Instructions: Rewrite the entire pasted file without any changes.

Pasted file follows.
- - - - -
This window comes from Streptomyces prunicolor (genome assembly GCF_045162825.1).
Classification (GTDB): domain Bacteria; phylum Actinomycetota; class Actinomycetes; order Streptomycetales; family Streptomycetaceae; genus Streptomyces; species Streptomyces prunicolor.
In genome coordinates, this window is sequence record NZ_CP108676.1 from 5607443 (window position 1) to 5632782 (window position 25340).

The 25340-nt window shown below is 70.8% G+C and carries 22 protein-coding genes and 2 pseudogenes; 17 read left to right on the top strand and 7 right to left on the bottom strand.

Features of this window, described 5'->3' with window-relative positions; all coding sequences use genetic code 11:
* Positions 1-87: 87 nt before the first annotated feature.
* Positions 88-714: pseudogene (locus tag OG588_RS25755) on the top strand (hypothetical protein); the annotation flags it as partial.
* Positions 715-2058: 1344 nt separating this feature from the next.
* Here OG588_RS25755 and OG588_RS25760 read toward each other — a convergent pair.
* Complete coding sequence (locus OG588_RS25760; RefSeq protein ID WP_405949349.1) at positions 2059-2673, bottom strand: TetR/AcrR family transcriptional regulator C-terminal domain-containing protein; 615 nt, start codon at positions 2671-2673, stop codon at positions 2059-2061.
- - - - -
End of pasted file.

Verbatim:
This window comes from Streptomyces prunicolor (genome assembly GCF_045162825.1).
Classification (GTDB): domain Bacteria; phylum Actinomycetota; class Actinomycetes; order Streptomycetales; family Streptomycetaceae; genus Streptomyces; species Streptomyces prunicolor.
In genome coordinates, this window is sequence record NZ_CP108676.1 from 5607443 (window position 1) to 5632782 (window position 25340).

The 25340-nt window shown below is 70.8% G+C and carries 22 protein-coding genes and 2 pseudogenes; 17 read left to right on the top strand and 7 right to left on the bottom strand.

Features of this window, described 5'->3' with window-relative positions; all coding sequences use genetic code 11:
* Positions 1-87: 87 nt before the first annotated feature.
* Positions 88-714: pseudogene (locus tag OG588_RS25755) on the top strand (hypothetical protein); the annotation flags it as partial.
* Positions 715-2058: 1344 nt separating this feature from the next.
* Here OG588_RS25755 and OG588_RS25760 read toward each other — a convergent pair.
* Complete coding sequence (locus OG588_RS25760; RefSeq protein ID WP_405949349.1) at positions 2059-2673, bottom strand: TetR/AcrR family transcriptional regulator C-terminal domain-containing protein; 615 nt, start codon at positions 2671-2673, stop codon at positions 2059-2061.